Once it was an un-elected, incurably adventurist military minority that we had to worry about –grabbing power and ruling by special decrees. But now it is a freely elected legislature in a so called democracy that we are having to keep a watchful eye over, -lest what Rousseau and Locke conceived as the touchstone of democratic liberty (the legislature), become, in our pathetic case, an enslaving power. In fact, this alone is a veritable yardstick for measuring how much we have retrogressed –coming all these years from a checkered era of aberrant military dictatorship to a now-blossoming dictatorship of the legislature. If we have to fret, as we do now, over those we ‘willfully’ elected, as much as we fretted years ago, over those who used guns and jackboots to rule us, then democracy, for all its vaunted egalitarian virtues, has not availed us at all. When so called ‘representatives of the people’ begin to feel no longer obligated to respect the will of those who elected them, a dictatorship of the legislature is afoot. In retrospect I said when I wrote the three-part series ‘NASS and the dictatorship of the legislature’ (09/03/10) that our “parliament enjoys full legislative, quasi-legislative and quasi-judicial powers” and the combined effect of which rather than serve as “a sobering stimuli for good”, has become “an intoxicating force for bad”. That sooner or later “there is always the inherent danger that such a legislature (especially in poor, culturally-inhibited democracies like ours) will come to the full realisation of the extent of its legislative powers’ -its capacity to liberate or to enslave” those who elected it- and that it will opt, always to do the latter.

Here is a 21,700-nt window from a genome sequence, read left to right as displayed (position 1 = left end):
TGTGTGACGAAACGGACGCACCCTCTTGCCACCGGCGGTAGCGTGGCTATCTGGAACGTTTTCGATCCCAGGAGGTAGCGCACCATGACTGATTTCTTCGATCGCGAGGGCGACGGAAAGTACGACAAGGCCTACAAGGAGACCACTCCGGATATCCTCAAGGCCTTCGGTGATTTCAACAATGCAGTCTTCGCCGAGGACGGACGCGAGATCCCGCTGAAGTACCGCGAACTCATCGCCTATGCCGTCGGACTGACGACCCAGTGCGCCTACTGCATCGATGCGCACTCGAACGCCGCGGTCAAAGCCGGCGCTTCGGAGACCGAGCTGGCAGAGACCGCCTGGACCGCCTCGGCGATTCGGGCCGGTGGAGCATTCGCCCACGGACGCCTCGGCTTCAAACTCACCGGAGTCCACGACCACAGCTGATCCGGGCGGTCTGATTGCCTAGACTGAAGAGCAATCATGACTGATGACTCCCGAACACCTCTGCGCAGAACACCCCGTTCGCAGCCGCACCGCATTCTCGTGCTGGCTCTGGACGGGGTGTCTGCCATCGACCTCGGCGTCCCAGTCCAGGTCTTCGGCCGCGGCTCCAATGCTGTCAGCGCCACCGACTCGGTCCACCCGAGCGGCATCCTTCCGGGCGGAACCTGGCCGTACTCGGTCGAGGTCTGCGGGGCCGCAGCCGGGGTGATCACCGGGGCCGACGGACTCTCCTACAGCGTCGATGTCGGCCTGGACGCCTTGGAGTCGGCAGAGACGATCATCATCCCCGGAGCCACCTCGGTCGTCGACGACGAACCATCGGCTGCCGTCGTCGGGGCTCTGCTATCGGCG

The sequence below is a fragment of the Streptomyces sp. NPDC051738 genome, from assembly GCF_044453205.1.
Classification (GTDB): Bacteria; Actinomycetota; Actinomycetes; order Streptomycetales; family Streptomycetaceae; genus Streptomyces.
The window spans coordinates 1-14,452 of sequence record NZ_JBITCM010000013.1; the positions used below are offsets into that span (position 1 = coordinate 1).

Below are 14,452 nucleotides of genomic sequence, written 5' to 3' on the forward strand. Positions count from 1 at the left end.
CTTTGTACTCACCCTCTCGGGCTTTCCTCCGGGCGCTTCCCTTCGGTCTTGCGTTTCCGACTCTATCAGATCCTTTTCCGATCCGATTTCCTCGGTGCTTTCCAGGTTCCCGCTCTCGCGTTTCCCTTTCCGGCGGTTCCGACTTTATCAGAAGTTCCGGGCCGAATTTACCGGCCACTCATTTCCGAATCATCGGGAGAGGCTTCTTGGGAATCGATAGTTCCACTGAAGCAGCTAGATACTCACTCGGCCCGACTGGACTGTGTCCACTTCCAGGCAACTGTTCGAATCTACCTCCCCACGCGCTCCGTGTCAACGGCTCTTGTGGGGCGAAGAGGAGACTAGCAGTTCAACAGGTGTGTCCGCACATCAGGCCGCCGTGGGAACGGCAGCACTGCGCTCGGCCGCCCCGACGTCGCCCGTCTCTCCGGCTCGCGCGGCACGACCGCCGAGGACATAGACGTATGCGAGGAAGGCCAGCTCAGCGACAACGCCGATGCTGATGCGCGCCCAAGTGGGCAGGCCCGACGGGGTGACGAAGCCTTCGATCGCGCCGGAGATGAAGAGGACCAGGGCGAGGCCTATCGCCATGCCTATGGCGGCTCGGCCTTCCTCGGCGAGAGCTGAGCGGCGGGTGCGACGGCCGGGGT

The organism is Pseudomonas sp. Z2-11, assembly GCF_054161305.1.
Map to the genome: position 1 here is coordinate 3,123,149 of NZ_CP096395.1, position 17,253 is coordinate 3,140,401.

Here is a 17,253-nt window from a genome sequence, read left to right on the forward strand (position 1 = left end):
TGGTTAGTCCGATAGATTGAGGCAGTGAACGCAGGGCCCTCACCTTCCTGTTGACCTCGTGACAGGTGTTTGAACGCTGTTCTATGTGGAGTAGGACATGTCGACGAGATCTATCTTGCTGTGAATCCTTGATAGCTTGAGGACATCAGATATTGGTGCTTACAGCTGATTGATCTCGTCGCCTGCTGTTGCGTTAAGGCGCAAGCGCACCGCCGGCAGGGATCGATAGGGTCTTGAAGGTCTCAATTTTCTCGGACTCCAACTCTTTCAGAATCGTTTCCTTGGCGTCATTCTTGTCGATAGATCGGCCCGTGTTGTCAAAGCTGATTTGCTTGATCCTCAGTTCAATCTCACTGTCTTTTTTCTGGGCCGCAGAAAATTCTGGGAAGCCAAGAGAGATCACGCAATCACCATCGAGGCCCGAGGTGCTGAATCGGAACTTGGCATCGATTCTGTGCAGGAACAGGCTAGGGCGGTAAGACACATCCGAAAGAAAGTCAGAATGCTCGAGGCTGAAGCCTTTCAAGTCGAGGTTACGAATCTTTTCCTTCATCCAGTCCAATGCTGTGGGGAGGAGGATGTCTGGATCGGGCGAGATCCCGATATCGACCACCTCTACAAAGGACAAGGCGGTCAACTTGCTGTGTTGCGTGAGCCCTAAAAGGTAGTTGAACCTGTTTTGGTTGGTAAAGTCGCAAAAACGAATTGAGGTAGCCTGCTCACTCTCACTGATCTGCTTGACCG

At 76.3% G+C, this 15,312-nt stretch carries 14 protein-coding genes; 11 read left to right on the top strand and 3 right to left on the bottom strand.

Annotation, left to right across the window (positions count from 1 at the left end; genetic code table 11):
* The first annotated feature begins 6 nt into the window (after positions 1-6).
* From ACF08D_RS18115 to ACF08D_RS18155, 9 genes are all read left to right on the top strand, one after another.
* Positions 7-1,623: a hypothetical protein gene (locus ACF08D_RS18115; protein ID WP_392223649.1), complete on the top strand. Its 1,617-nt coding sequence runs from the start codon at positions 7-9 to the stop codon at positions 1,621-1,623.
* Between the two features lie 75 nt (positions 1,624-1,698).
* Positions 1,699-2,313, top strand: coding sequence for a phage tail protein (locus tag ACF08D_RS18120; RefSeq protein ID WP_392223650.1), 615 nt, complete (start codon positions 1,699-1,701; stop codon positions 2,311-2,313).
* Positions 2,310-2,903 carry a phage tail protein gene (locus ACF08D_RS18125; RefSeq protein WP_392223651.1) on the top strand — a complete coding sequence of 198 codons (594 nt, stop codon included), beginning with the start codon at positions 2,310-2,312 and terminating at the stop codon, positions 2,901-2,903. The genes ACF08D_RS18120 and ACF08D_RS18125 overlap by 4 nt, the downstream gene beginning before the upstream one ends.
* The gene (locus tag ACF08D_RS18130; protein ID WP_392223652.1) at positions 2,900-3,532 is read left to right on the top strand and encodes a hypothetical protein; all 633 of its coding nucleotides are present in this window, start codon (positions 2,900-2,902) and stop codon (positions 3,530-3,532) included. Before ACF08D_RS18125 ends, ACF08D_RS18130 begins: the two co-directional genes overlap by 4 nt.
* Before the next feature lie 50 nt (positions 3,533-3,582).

Such unrestrained or un-restrainable legislature necessarily drifts into egotism, arrogance and greed, and for which, as we all can see, no member of NASS loses sleep over. There is an apparent helplessness –or may be incapacity- on the part of the executive, and to that also a sickening lack of will on the part of the citizens, to call our legislature to order concerning its many indiscretions, or to subpoena it to account, concerning its greed.